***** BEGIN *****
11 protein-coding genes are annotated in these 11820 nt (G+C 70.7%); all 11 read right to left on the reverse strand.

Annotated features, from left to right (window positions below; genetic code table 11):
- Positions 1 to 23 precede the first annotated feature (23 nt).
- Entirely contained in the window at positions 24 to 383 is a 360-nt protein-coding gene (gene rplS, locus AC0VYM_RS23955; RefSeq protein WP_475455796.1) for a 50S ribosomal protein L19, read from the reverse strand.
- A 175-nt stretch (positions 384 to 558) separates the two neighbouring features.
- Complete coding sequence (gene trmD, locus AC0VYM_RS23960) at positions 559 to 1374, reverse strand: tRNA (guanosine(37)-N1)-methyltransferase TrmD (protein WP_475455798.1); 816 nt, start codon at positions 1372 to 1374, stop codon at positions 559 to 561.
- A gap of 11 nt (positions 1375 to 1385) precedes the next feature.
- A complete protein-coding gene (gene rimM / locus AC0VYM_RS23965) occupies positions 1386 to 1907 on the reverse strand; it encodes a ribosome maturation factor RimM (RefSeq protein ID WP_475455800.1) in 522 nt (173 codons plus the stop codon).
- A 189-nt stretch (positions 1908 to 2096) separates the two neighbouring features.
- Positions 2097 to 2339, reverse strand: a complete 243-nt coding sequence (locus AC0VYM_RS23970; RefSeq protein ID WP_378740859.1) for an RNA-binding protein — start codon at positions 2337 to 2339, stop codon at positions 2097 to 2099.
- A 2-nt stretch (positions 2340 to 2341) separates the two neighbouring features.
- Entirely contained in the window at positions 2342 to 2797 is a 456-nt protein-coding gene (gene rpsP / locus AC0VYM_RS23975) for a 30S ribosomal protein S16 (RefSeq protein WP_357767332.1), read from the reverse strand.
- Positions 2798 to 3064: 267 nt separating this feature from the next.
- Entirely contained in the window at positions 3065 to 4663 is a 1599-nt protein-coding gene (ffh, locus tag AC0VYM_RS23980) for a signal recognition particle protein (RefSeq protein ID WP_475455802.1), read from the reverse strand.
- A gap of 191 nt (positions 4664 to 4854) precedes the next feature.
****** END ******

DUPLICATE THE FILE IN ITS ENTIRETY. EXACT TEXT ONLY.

11 protein-coding genes are annotated in these 11820 nt (G+C 70.7%); all 11 read right to left on the reverse strand.

Annotated features, from left to right (window positions below; genetic code table 11):
- Positions 1 to 23 precede the first annotated feature (23 nt).
- Entirely contained in the window at positions 24 to 383 is a 360-nt protein-coding gene (gene rplS, locus AC0VYM_RS23955; RefSeq protein WP_475455796.1) for a 50S ribosomal protein L19, read from the reverse strand.
- A 175-nt stretch (positions 384 to 558) separates the two neighbouring features.
- Complete coding sequence (gene trmD, locus AC0VYM_RS23960) at positions 559 to 1374, reverse strand: tRNA (guanosine(37)-N1)-methyltransferase TrmD (protein WP_475455798.1); 816 nt, start codon at positions 1372 to 1374, stop codon at positions 559 to 561.
- A gap of 11 nt (positions 1375 to 1385) precedes the next feature.
- A complete protein-coding gene (gene rimM / locus AC0VYM_RS23965) occupies positions 1386 to 1907 on the reverse strand; it encodes a ribosome maturation factor RimM (RefSeq protein ID WP_475455800.1) in 522 nt (173 codons plus the stop codon).
- A 189-nt stretch (positions 1908 to 2096) separates the two neighbouring features.
- Positions 2097 to 2339, reverse strand: a complete 243-nt coding sequence (locus AC0VYM_RS23970; RefSeq protein ID WP_378740859.1) for an RNA-binding protein — start codon at positions 2337 to 2339, stop codon at positions 2097 to 2099.
- A 2-nt stretch (positions 2340 to 2341) separates the two neighbouring features.
- Entirely contained in the window at positions 2342 to 2797 is a 456-nt protein-coding gene (gene rpsP / locus AC0VYM_RS23975) for a 30S ribosomal protein S16 (RefSeq protein WP_357767332.1), read from the reverse strand.
- Positions 2798 to 3064: 267 nt separating this feature from the next.
- Entirely contained in the window at positions 3065 to 4663 is a 1599-nt protein-coding gene (ffh, locus tag AC0VYM_RS23980) for a signal recognition particle protein (RefSeq protein ID WP_475455802.1), read from the reverse strand.
- A gap of 191 nt (positions 4664 to 4854) precedes the next feature.